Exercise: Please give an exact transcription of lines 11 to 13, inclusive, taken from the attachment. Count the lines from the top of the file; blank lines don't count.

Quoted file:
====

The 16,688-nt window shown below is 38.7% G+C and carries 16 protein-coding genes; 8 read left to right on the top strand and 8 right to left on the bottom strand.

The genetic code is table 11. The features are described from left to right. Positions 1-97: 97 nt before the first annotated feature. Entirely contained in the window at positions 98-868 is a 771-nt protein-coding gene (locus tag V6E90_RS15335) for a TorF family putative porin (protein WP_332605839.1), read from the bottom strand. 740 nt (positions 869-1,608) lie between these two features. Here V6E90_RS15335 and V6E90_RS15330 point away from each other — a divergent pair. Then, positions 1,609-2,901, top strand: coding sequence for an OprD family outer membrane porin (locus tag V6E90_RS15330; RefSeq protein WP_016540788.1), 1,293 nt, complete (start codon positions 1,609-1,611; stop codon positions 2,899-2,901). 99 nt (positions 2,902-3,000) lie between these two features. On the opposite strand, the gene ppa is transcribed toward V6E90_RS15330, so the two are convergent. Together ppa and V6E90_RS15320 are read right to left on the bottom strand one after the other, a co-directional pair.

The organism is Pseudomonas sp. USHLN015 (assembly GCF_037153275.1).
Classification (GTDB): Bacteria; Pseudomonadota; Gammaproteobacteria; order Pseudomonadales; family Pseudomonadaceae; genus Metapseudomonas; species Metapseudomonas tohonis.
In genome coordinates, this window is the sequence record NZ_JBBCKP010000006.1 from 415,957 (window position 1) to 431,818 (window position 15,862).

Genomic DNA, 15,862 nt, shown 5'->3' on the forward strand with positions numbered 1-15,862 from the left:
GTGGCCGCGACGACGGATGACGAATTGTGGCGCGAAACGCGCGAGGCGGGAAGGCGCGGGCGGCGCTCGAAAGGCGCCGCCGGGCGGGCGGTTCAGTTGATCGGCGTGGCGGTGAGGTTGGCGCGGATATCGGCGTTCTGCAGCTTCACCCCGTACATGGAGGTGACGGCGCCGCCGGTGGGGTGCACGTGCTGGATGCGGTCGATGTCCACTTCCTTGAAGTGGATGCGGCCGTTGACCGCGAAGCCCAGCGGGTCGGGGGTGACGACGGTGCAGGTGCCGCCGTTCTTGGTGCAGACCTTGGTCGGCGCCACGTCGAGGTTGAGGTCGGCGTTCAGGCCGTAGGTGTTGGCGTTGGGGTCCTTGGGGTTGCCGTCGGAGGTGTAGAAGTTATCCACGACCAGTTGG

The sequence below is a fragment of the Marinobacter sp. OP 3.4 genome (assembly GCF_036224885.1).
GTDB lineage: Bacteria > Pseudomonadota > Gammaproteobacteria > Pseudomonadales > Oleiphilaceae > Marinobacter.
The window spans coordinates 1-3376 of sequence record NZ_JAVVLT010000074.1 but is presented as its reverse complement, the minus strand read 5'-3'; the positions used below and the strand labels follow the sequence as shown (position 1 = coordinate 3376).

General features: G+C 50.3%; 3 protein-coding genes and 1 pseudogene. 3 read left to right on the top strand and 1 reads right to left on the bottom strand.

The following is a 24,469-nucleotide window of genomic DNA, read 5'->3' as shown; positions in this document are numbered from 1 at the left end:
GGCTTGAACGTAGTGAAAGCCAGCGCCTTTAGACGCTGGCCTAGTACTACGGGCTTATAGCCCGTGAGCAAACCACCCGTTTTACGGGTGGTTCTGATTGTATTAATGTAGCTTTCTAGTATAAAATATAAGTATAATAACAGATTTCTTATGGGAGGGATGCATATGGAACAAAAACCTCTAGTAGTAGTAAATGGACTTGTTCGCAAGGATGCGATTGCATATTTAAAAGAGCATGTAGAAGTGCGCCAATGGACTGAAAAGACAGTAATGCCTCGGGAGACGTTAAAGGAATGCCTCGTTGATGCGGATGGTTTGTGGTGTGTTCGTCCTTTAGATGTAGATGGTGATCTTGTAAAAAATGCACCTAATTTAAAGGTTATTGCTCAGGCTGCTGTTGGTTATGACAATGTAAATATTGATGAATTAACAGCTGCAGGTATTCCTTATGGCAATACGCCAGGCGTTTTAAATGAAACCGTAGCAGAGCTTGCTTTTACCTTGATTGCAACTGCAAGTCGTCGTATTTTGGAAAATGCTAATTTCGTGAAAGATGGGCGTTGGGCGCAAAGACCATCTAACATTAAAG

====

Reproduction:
General features: G+C 50.3%; 3 protein-coding genes and 1 pseudogene. 3 read left to right on the top strand and 1 reads right to left on the bottom strand.

The following is a 24,469-nucleotide window of genomic DNA, read 5'->3' as shown; positions in this document are numbered from 1 at the left end:
GGCTTGAACGTAGTGAAAGCCAGCGCCTTTAGACGCTGGCCTAGTACTACGGGCTTATAGCCCGTGAGCAAACCACCCGTTTTACGGGTGGTTCTGATTGTATTAATGTAGCTTTCTAGTATAAAATATAAGTATAATAACAGATTTCTTATGGGAGGGATGCATATGGAACAAAAACCTCTAGTAGTAGTAAATGGACTTGTTCGCAAGGATGCGATTGCATATTTAAAAGAGCATGTAGAAGTGCGCCAATGGACTGAAAAGACAGTAATGCCTCGGGAGACGTTAAAGGAATGCCTCGTTGATGCGGATGGTTTGTGGTGTGTTCGTCCTTTAGATGTAGATGGTGATCTTGTAAAAAATGCACCTAATTTAAAGGTTATTGCTCAGGCTGCTGTTGGTTATGACAATGTAAATATTGATGAATTAACAGCTGCAGGTATTCCTTATGGCAATACGCCAGGCGTTTTAAATGAAACCGTAGCAGAGCTTGCTTTTACCTTGATTGCAACTGCAAGTCGTCGTATTTTGGAAAATGCTAATTTCGTGAAAGATGGGCGTTGGGCGCAAAGACCATCTAACATTAAAG